Biggest telescope project likely to shift out of Hawaii

Thirty Meter Telescope (TMT) project will be moving out of Hawaii as it faces resistance from indigenous groups

By: IANS | Published:November 2, 2016 7:06 pm
Thirty meter telescope, worlds largest telescope, biggest telescope, hawaii, canary island, international observatory, new telescope, worlds biggest telescope, science, science news TMT International Observatory Board of Governors met last week to discuss the progress of TMT in Hawaii (Image Source: tmt.org)

With the construction of the proposed Thirty Meter Telescope (TMT), one of the world’s biggest telescope projects, in Hawaii facing resistance from indigenous groups, the project’s board has identified a site in the Canary Islands, Spain, as the primary alternative.

The TMT International Observatory Board of Governors met last week to discuss the progress of TMT in Hawaii and to consider potential alternate sites. Hanle in Ladakh is also among one of the potential alternate sites for the project.

“The TMT International Observatory (TIO) Board of Governors has explored a number of alternative sites for TMT. Every site we considered would enable TMT’s core science programmes,” Henry Yang, Chair of the TMT International Observatory Board, said in a statement this week.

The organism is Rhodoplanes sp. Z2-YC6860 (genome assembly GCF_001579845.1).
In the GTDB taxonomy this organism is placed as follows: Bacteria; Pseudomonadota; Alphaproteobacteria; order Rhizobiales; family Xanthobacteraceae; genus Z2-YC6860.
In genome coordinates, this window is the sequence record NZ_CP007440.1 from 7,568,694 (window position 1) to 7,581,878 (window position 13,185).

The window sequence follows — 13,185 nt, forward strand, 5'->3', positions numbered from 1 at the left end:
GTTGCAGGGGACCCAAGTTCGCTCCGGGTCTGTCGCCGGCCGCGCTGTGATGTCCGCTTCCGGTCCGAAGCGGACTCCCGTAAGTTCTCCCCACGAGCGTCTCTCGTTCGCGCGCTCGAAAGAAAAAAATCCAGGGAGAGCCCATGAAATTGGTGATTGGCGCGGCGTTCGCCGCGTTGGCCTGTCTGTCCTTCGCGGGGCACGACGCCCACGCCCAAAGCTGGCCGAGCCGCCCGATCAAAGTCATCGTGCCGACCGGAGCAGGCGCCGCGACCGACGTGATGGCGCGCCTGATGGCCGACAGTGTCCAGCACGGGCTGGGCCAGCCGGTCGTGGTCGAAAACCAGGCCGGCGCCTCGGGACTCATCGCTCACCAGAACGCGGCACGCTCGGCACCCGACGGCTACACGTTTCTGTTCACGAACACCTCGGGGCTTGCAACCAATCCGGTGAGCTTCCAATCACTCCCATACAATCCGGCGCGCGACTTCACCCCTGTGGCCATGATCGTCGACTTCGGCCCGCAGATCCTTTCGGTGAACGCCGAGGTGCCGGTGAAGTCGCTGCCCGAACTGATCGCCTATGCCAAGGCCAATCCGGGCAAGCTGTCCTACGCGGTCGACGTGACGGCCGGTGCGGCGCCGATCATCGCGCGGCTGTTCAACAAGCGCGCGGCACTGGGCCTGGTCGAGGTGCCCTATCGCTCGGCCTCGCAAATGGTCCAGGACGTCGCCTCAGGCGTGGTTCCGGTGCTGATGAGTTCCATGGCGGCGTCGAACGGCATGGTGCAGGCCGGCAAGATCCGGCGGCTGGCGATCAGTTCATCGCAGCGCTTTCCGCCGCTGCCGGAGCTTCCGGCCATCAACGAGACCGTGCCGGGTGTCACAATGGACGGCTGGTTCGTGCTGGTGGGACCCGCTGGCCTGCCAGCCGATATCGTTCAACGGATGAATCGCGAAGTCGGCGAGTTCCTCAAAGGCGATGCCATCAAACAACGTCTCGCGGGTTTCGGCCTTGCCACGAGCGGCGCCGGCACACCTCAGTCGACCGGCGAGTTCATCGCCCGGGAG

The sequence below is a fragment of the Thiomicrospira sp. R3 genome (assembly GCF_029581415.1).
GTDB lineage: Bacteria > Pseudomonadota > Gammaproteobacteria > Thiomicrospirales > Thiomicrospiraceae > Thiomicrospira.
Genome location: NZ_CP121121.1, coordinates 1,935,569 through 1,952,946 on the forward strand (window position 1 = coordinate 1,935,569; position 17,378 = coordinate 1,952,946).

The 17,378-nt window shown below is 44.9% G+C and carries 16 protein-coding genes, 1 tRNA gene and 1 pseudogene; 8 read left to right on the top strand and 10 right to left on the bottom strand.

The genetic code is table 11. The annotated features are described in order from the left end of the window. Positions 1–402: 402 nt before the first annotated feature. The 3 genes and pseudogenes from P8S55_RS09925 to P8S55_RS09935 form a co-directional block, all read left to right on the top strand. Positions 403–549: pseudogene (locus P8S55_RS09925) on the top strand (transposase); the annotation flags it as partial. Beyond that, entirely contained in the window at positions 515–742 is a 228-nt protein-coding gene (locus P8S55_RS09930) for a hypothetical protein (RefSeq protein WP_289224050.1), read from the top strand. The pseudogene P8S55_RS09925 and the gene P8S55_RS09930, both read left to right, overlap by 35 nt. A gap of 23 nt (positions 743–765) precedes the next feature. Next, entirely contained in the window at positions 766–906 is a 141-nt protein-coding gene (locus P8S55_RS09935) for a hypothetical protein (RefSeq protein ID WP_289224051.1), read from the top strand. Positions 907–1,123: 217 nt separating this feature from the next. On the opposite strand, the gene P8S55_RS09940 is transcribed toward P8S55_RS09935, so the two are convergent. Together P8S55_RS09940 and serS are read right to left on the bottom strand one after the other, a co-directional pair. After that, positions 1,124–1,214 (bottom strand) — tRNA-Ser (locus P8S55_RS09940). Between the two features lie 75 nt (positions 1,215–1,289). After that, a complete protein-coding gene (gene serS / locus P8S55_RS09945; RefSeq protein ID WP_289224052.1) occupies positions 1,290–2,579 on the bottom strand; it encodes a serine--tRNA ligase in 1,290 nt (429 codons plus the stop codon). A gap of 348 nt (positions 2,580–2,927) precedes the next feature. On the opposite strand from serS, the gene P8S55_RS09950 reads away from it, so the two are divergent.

“After careful deliberation, the Board of Governors has identified Observatorio del Roque de los Muchachos (ORM) on La Palma in the Canary Islands, Spain as the primary alternative to Hawaii,” Yang said.

Indigenous groups in Hawaii consider the proposed Mauna Kea site as sacred. The construction work had to be stalled due to revocation of permit by orders of the Supreme Court of Hawaii.

“Mauna Kea continues to be the preferred choice for the location of the Thirty Meter Telescope, and the TIO Board will continue intensive efforts to gain approval for TMT in Hawaii,” Yang said.

Scientists believe that TMT will open up opportunities for revolutionary discoveries in essentially every field of astronomy, astrophysics and cosmology.

Enabled by a giant mirror and advanced adaptive optics system, TMT will see much fainter objects much more clearly than existing telescopes, according to a key TMT document known as the Detailed Science Case.

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With these capabilities, TMT’s science agenda fills all of space and time, from nearby comets and asteroids, to exoplanets, to the most distant galaxies, and back to the very first sources of light in the universe, it said.

“Hanle site has lower seeing values of 0.9-1.2 arc sec as compared to the alternate sites in Chile and Canary Islands of Spain (La Palma) which have seeing values of 0.55 arc sec. Thus, scientifically, Hanle has less advantageous characteristics for hosting a mega telescope like the TMT in comparison to the other alternate sites,” India’s Ministry of Science and Technology said in a statement on August 12 this year.